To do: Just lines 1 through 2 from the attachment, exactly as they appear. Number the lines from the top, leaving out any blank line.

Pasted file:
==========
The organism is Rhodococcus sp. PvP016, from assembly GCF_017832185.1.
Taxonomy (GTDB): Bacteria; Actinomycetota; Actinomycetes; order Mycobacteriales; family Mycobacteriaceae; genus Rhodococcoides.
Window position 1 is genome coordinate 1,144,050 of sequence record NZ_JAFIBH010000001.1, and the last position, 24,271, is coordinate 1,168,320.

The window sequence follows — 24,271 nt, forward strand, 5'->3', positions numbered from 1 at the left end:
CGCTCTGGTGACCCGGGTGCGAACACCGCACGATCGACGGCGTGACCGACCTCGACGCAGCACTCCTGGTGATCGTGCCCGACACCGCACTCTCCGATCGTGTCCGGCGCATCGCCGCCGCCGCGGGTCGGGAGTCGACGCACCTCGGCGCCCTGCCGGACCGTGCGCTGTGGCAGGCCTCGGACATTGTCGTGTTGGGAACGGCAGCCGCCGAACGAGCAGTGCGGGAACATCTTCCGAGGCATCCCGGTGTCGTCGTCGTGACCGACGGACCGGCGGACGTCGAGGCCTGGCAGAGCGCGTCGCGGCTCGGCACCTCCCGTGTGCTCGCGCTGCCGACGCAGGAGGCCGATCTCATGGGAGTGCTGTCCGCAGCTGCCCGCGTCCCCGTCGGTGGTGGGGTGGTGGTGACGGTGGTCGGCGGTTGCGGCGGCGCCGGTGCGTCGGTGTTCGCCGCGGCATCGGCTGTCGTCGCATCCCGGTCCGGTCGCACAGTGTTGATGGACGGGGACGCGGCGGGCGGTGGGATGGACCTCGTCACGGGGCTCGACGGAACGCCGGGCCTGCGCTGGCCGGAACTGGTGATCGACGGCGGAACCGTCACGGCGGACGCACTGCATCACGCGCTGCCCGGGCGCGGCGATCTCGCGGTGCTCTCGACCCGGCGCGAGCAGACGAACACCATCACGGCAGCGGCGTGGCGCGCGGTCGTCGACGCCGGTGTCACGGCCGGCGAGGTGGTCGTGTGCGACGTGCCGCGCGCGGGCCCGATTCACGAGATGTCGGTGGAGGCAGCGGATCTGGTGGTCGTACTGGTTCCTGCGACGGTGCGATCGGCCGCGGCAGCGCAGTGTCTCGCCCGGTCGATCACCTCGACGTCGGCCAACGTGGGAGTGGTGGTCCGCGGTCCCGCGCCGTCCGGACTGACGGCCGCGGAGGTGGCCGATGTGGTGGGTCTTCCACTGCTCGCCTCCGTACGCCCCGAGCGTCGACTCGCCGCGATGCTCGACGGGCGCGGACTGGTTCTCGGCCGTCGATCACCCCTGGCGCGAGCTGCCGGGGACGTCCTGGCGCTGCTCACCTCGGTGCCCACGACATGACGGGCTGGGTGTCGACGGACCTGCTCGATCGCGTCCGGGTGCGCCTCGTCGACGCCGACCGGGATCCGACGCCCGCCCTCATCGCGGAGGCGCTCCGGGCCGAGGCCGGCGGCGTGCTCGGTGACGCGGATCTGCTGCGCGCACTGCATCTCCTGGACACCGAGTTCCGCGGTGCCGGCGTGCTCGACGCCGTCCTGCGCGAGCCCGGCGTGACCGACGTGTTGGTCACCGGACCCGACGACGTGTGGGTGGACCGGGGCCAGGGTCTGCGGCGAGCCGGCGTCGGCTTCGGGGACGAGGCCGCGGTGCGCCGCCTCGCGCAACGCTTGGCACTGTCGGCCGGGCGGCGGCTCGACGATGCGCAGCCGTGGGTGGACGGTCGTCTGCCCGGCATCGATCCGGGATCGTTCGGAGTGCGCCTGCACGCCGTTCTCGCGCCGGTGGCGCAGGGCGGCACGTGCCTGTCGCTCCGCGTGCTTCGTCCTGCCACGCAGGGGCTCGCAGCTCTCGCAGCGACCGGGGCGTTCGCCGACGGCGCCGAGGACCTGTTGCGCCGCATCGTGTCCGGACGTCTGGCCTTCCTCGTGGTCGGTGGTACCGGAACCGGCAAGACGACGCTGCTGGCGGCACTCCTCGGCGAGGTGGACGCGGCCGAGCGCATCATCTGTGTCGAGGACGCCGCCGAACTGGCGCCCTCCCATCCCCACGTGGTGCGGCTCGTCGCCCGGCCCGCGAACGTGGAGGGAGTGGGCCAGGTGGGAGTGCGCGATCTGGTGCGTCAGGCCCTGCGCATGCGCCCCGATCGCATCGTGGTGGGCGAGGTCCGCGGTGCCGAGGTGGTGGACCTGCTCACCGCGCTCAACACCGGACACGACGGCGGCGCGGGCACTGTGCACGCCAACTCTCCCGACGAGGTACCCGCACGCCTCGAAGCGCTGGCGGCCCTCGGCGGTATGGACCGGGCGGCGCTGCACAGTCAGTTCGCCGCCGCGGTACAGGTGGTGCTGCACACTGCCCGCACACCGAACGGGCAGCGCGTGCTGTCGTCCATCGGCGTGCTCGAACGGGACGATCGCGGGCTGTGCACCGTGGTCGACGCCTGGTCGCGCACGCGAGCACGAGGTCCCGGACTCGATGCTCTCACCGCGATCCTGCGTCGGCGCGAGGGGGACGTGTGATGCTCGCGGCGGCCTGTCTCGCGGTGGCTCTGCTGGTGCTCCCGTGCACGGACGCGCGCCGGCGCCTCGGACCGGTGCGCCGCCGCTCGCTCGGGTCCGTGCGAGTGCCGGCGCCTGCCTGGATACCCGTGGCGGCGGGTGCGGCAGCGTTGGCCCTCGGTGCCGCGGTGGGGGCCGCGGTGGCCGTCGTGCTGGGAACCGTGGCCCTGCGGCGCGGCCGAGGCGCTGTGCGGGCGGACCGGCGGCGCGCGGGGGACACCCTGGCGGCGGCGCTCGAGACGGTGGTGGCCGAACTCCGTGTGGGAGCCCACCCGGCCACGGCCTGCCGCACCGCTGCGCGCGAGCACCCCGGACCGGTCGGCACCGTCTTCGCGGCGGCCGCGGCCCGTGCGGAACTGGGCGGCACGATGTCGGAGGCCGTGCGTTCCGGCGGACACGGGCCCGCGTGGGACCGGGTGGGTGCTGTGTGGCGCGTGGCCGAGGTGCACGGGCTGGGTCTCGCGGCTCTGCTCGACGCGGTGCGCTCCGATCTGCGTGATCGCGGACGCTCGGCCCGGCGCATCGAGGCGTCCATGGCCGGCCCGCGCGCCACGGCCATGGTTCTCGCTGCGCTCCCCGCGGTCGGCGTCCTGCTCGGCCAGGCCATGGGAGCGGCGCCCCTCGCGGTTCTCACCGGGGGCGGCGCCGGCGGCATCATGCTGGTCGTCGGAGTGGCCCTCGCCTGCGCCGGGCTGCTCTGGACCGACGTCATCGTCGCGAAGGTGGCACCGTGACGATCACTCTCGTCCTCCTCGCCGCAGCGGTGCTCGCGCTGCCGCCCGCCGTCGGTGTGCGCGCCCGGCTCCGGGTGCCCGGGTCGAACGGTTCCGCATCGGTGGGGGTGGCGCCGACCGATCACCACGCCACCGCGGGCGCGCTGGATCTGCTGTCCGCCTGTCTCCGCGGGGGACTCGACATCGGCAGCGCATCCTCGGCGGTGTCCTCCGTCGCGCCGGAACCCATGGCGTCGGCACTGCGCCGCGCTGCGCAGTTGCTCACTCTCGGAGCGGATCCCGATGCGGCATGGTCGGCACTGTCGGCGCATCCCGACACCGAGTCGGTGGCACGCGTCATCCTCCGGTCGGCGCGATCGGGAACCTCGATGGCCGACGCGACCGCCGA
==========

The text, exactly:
The organism is Rhodococcus sp. PvP016, from assembly GCF_017832185.1.
Taxonomy (GTDB): Bacteria; Actinomycetota; Actinomycetes; order Mycobacteriales; family Mycobacteriaceae; genus Rhodococcoides.